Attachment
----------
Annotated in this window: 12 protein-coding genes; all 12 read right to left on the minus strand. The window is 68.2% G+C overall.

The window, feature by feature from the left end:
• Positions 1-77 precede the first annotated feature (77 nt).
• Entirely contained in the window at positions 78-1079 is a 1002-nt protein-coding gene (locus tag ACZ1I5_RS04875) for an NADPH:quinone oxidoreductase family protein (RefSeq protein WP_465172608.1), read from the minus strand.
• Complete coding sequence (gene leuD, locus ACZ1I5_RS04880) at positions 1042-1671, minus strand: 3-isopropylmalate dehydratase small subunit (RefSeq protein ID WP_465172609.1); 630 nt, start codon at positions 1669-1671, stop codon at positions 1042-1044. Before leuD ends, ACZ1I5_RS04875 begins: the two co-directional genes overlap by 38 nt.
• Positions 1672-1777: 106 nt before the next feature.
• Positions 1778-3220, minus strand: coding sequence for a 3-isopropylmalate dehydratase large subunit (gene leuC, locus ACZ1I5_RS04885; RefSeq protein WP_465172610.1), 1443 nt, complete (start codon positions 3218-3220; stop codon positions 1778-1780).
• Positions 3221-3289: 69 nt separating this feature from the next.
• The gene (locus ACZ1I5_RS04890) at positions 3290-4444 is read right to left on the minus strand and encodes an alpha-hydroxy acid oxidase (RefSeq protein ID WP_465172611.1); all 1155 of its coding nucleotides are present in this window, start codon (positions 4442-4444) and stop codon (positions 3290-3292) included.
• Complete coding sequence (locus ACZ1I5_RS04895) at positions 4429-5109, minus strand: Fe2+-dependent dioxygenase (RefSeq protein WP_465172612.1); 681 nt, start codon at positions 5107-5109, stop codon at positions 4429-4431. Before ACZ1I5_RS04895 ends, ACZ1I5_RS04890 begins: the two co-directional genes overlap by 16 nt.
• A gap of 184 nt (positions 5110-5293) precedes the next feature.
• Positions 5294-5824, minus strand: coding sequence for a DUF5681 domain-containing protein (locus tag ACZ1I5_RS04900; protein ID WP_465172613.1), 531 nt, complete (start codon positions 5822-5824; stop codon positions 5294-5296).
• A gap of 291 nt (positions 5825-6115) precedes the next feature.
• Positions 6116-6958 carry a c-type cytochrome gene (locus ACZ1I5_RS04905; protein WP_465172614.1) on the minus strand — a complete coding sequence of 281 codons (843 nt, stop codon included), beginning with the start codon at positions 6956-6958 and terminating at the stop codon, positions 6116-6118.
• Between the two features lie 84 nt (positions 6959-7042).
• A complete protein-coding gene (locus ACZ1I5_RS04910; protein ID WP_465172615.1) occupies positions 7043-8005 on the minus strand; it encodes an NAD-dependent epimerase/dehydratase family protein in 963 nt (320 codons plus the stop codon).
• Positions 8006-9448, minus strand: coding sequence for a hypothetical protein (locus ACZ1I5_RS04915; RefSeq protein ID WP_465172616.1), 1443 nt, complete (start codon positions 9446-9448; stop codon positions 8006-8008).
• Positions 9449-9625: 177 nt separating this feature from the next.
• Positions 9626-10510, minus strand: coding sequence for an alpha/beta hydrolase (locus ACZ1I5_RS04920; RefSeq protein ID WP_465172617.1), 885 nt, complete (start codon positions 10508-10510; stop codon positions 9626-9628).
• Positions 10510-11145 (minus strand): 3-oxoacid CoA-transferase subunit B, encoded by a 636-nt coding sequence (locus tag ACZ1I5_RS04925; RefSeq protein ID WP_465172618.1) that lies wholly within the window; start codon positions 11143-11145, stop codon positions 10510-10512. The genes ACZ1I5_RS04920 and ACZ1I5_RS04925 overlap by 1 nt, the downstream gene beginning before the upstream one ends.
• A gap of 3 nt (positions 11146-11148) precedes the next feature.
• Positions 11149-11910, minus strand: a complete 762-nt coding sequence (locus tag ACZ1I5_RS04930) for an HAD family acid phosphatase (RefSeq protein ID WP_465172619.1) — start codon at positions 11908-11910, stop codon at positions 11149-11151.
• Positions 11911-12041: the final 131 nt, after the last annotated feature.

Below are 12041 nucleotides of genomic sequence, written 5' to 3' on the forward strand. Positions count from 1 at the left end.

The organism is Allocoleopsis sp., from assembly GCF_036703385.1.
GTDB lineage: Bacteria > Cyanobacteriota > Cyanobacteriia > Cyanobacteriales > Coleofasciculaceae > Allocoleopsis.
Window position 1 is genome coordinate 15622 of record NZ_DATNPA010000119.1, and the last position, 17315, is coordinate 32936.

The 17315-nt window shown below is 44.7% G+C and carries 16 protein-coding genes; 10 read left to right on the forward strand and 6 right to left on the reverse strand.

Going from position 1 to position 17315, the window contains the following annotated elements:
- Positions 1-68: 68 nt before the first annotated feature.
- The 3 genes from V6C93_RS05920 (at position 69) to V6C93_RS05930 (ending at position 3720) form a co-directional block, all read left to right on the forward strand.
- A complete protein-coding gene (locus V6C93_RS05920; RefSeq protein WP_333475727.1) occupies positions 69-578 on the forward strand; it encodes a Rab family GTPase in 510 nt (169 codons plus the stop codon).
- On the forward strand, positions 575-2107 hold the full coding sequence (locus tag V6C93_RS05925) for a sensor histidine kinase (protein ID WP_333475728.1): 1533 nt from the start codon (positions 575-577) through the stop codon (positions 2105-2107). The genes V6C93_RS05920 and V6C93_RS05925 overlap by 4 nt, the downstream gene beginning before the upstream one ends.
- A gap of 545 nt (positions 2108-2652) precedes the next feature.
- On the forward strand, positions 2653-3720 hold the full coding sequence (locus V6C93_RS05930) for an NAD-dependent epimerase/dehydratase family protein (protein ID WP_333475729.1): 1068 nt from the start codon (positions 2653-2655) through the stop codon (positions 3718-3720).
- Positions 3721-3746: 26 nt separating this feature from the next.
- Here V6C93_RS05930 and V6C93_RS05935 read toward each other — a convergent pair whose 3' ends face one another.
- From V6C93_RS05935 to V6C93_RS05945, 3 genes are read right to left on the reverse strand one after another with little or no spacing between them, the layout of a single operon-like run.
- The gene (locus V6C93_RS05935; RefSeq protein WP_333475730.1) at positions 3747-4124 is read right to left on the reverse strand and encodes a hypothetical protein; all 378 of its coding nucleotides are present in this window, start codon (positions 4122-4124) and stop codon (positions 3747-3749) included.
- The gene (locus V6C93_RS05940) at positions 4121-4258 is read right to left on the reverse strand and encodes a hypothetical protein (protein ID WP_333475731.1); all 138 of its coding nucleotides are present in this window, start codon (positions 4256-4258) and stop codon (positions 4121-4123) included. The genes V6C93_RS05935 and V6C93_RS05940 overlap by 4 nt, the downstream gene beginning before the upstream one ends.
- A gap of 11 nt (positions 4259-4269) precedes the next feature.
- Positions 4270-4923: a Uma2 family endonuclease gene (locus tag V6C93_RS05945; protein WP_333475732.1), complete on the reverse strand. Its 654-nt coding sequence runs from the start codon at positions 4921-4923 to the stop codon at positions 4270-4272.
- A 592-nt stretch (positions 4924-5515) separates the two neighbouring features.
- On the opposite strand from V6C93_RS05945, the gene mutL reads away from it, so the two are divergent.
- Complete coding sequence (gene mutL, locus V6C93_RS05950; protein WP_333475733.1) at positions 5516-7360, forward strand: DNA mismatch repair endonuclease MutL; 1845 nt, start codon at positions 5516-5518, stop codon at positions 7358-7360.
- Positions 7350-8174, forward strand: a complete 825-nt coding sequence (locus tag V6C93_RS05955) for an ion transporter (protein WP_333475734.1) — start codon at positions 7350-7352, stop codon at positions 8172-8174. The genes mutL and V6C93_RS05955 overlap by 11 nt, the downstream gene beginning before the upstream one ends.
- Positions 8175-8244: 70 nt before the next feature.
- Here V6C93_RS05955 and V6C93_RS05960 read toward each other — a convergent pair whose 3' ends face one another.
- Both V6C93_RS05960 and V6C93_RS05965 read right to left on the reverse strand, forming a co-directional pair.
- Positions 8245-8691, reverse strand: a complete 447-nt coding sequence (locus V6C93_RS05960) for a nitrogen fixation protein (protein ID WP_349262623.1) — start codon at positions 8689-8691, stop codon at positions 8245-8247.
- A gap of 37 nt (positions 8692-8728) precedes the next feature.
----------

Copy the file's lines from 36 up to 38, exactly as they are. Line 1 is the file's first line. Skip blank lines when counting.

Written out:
- Positions 3721-3746: 26 nt separating this feature from the next.
- Here V6C93_RS05930 and V6C93_RS05935 read toward each other — a convergent pair whose 3' ends face one another.
- From V6C93_RS05935 to V6C93_RS05945, 3 genes are read right to left on the reverse strand one after another with little or no spacing between them, the layout of a single operon-like run.